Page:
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Sprint drops out of 600 MHz auction


Bill Ruck
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Looks like Sprint decided not to participate in the 600 MHz auction.  Exactly how this will affect the outcome is unclear but keep in mind that most of the TV stations are going to ask for top dollar, the wireless industry has stopped growing, and they really would prefer a higher frequency like 2-3 GHz than 600 MHz.

See

http://www.rcrwireless.com/20150927/carriers/sprint-dumps-600-mhz-auction-plans-tag2

For comment from FCC see

https://www.fcc.gov/document/statement-commissioner-pai-sprints-decision

 

Bill Ruck

"Bring lots of mic cable"TM

San Francisco

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  • 3 weeks later...
  • 2 weeks later...

So here is my real question - because I still see lots of 700Mhz gear for sale all the time.

How many people (off the record) are using that frequency range still, and do you actually have any problems?

I'm not looking to purchase myself into having issues, but as I slowly try to upgrade myself away from G3's - there is a good bit of used Lectro in the higher blocks that are really reasonable.

I just don't want to make a mistake by buying them and never being able to get a clear signal.

Thanks!

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there is a good bit of used Lectro in the higher blocks that are really reasonable.

That should be your first clue to proceed with caution. If I owned any gear in those super-700 MHz blocks, I would be unloading them now.

However,if it pencils out after assuming you will only get a few years of useful/legal life out of these units, then go for it.

But I would think your first step ought to be to acquire an FCC license, if you don't already have one.

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I'm still really confused about this whole licensing business. I watched Gotham Sound's webinar on antennas where they briefly touched on the licensing and they mentioned that having one of the licenses would give you legal access to a few extra frequencies, but generally speaking, is the license a legal requirement for me to be using my wireless right now (assuming I'm using legal blocks)? Or is it just something to legitimize what I'm doing in case of a hiccup?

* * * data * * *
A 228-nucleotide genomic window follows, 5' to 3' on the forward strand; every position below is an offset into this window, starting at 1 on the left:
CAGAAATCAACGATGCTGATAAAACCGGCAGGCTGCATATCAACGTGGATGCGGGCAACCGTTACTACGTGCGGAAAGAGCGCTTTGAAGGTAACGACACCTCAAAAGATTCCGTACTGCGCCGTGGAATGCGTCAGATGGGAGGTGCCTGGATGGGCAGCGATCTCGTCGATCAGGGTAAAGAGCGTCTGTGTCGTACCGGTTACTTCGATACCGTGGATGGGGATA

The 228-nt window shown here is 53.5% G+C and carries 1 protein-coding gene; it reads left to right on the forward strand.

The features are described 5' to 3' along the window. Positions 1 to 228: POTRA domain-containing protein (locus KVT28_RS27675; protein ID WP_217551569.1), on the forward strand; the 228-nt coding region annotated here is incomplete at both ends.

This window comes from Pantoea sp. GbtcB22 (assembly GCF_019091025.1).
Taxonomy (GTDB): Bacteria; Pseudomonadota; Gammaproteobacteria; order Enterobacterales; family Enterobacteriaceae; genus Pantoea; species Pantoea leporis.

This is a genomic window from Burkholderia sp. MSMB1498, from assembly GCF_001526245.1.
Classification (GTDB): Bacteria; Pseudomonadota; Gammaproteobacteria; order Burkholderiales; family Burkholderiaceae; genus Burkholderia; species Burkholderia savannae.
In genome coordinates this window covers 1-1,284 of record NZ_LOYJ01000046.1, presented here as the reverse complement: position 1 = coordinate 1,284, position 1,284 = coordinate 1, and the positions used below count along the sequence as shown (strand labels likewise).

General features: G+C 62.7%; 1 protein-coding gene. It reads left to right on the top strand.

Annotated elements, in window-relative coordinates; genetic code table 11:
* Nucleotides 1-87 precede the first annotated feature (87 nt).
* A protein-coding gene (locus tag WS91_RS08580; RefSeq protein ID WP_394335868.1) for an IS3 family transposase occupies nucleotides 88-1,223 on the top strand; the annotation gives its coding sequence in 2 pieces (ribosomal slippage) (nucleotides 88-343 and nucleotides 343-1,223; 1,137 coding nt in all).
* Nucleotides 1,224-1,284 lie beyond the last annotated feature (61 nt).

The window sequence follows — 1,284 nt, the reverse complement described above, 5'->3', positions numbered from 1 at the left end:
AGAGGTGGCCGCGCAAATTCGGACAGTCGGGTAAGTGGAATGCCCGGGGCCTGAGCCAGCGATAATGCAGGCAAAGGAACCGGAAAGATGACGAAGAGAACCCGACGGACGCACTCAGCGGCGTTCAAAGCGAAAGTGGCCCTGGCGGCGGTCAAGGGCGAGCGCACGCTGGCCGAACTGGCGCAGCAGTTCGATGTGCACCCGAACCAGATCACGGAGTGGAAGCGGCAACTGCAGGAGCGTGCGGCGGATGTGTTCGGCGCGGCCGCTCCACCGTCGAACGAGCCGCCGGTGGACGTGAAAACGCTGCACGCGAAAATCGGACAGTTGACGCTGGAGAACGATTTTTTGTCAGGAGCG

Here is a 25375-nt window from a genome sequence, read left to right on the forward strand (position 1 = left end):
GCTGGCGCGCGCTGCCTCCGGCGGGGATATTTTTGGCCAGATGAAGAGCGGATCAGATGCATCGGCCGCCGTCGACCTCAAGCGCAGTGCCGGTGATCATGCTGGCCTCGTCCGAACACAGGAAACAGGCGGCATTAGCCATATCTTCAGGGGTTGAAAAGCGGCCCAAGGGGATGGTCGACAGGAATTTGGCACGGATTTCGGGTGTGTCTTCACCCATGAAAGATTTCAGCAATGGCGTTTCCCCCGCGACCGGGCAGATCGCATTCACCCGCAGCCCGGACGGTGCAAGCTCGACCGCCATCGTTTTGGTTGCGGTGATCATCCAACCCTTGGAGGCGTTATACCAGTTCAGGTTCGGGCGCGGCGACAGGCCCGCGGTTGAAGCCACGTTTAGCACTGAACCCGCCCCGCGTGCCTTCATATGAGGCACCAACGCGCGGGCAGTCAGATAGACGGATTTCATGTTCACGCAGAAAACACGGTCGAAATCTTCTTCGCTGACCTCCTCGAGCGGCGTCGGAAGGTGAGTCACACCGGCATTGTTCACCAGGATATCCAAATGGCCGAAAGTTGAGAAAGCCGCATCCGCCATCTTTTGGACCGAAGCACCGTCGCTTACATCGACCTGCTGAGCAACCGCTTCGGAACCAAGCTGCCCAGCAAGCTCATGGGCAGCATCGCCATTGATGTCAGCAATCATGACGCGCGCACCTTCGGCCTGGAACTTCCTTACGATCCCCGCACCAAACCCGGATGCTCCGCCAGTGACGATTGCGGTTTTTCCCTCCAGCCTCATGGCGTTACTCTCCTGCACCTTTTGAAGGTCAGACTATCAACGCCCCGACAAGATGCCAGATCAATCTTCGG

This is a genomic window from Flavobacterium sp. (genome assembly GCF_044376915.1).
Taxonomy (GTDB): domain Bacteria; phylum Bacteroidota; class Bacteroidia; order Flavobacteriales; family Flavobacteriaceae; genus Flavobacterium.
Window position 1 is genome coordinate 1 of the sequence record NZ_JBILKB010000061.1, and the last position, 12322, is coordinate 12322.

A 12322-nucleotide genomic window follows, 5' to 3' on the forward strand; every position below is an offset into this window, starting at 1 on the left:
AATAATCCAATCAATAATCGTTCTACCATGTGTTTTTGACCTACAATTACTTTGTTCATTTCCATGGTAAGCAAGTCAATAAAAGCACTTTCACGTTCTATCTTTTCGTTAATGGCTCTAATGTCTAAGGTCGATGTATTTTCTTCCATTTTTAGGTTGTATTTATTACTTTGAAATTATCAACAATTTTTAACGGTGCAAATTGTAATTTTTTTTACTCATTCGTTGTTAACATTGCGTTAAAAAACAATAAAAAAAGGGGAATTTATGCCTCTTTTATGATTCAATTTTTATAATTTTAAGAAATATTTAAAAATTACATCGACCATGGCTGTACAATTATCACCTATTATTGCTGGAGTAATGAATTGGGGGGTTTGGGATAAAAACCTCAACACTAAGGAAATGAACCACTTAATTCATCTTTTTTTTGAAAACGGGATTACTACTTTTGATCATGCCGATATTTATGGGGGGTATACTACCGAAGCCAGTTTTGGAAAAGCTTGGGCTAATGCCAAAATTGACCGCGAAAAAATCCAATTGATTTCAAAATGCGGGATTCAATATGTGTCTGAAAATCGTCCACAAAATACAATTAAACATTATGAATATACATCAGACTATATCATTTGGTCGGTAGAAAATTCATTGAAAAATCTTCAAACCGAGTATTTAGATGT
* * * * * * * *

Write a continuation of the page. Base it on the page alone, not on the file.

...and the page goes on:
As long as I'm not using any emergency bandwidth, I just don't see the FCC swooping in on a helicopter to handcuff me. If you feel differently, I'd love to know why because I can't justify the cost of getting a license right now and it seems really ridiculous. (On another note, the idea of the government owning/regulating frequencies which exist in nature is ludicrous to me).

Scott, as someone about to upgrade your wireless, I would strongly advise against getting anything higher than block 26 (the legal limit in the US). You can get a used UM400 for less than $700 these days which is a great deal but I would seriously look into getting the new wideband stuff Lectro and other manufacturers are coming out with now. At least receiver-wise. I believe the auction is set to take place in late March of 2016, but the results of said auction won't take effect for another 3 years after that, so there's still some life in the traditional 1-block wireless (there always will be). What you should be looking out for is that the 600MHz stuff might go away for us, which means block 26 could be a risky investment. If you are not in dire need to upgrade, I would wait until April 2016 before purchasing anything so that you know what the new available spectrum will look like.

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 (On another note, the idea of the government owning/regulating frequencies which exist in nature is ludicrous to me).

Radio frequencies don't exist in nature. Who would you prefer to regulate These frequencies? A private company?

As the spectrum gets more crowded, a licensing system is an essential tool to keep consumers out, which keeps your part of the spectrum free (freer) and you could ask someone without a licence to leave.

Plus it helps to keep track of how many people are actually using which bandwidth. This is useful for when the next auction comes around